This study assessed the impact on radiation dose of modifying protocols and introducing new hardware (cameras) and post processing software in a large nuclear cardiology laboratory network in Kansas City.The study included the 18 162 single photon emission computed tomography (SPECT) myocardial perfusion imaging (MPI) studies performed at all four of the Saint Luke’s Mid America Heart Institute nuclear cardiology laboratories from 1 January 2009 to 30 September 2016. SPECT MPI shows how well blood flows through the muscle of the heart and is primarily performed to diagnose the cause of chest pain or to help manage patients with known coronary artery disease. Protocols were modified by performing stress-only tests where possible, which saves the radiotracer dose from the rest scan. Stress and rest scans are still required in some patients since shadowing from body parts can look like a lack of blood flow and two scans can clarify the findings. Technetium tracers are now used instead of thallium 100% of the time at one-third of the radiation dose.Small field of view cameras which have advanced post processing, and a new generation of camera systems which are more sensitive and need less radiotracer injected into the body, have both been introduced. These camera systems are equipped with advanced processing which enhances the nuclear pictures and need less radiation or shorter image acquisition times. Professor Thompson’s laboratory focussed primarily on reducing the radiation dose.
The average radiation dose fell from 17.9 mSv in 2009 to 7.2 mSv in 2016 and the median dose (the 50th percentile) dropped from 10.2 mSv to 2.5 mSv. Professor Thompson said: “There was a dramatic lowering of the radiation dose with all of these concerted efforts. The average dose fell by 60% and the median dropped by 75%.” “The average dose had fallen to 5.4 mSv in 2012 but crept up as we’ve had more obese patients referred in whom we have to use the higher dose protocols,” he added. “But more than half of patients now are tested with a low-dose, stress-only test using the new technology, which is why the median dose of radiation has fallen so dramatically.”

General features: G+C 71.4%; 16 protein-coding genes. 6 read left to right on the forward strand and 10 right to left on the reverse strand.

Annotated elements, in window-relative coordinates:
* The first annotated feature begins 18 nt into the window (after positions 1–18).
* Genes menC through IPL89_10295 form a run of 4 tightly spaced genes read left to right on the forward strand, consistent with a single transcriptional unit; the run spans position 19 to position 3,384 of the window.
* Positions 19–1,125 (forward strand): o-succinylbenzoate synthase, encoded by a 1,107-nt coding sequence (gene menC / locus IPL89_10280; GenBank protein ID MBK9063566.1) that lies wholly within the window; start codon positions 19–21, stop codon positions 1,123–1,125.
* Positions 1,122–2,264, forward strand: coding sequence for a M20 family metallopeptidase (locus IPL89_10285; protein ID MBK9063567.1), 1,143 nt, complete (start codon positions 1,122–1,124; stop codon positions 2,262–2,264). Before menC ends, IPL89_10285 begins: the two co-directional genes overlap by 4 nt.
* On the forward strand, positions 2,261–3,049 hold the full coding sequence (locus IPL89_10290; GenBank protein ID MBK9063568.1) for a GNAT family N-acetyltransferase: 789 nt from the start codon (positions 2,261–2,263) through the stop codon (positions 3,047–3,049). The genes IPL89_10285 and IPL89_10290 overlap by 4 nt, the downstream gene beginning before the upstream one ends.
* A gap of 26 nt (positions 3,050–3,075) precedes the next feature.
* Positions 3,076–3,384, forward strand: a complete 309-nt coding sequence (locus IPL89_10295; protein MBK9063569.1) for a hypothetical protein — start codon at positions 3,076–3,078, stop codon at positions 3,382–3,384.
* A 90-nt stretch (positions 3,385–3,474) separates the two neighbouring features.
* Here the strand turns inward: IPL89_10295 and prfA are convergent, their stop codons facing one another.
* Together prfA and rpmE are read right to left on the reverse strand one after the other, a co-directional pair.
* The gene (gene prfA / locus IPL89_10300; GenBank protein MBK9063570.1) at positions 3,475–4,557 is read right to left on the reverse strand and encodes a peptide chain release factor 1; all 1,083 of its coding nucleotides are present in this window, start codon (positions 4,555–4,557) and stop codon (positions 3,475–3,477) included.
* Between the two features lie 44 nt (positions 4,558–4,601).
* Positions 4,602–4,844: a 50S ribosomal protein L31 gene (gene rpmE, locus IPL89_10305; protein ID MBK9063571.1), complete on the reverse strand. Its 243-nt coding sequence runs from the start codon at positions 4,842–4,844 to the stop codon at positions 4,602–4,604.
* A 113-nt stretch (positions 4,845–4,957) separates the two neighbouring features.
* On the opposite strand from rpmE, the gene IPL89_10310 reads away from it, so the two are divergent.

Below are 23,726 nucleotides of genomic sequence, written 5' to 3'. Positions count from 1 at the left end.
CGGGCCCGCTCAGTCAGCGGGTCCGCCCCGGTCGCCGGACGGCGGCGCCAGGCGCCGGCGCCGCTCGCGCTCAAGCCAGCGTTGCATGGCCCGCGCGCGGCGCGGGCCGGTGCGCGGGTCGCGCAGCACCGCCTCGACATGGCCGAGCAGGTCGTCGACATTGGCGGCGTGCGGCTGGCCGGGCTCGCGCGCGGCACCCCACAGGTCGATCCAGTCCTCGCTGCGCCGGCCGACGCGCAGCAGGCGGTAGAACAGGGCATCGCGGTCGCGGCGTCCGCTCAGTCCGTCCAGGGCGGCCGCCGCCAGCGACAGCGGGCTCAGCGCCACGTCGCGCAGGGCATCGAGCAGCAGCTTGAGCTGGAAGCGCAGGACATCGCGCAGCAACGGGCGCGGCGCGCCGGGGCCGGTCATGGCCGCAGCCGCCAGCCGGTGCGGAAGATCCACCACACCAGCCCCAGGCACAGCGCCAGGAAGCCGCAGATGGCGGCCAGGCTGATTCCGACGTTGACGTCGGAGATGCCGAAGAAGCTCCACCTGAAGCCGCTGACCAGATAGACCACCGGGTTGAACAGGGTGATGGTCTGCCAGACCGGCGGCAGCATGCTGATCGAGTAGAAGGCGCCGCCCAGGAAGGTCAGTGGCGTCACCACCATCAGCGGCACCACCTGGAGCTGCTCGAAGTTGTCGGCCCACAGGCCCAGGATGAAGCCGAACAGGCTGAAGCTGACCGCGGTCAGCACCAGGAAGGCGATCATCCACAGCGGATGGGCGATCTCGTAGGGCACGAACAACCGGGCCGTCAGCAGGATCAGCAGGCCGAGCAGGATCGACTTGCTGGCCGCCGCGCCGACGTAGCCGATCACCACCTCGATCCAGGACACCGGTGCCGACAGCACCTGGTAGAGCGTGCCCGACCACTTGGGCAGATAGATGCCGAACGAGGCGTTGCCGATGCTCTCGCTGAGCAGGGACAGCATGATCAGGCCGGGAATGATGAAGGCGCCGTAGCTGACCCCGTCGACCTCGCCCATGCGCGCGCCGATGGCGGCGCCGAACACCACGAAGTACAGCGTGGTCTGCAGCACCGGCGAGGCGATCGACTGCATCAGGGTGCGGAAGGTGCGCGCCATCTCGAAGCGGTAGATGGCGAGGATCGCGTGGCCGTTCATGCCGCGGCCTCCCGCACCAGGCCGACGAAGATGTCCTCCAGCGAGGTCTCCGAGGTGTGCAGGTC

The average background dose for people living in Europe and North America from radon underground and cosmic background sources is about 3 mSv a year. Medical societies consider higher and lower dose tests to be above 10 mSv and below 3 mSv, respectively. In 2010 the American Society of Nuclear Cardiology set a target of 9 mSv or less for the majority of tests. Professor Thompson said: “The majority of studies were in the high dose range back in 2009 and now most tests have a radiation dose that is about a third of the target. This is despite being referred a larger number of obese patients. In the last 2.5 years, 17% of patients have needed the large field of view camera as their average body mass index was 46 kg/m2 and they were simply too big for the small cameras.”He concluded: “By adopting contemporary protocols and technologies it is feasible to substantially lower radiation doses in nuclear cardiology in very large numbers of patients in real world clinical practice.”

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New cardiac imaging technique improves accuracy by removing need to breathe

Posted by fidest press agency su lunedì, 16 maggio 2016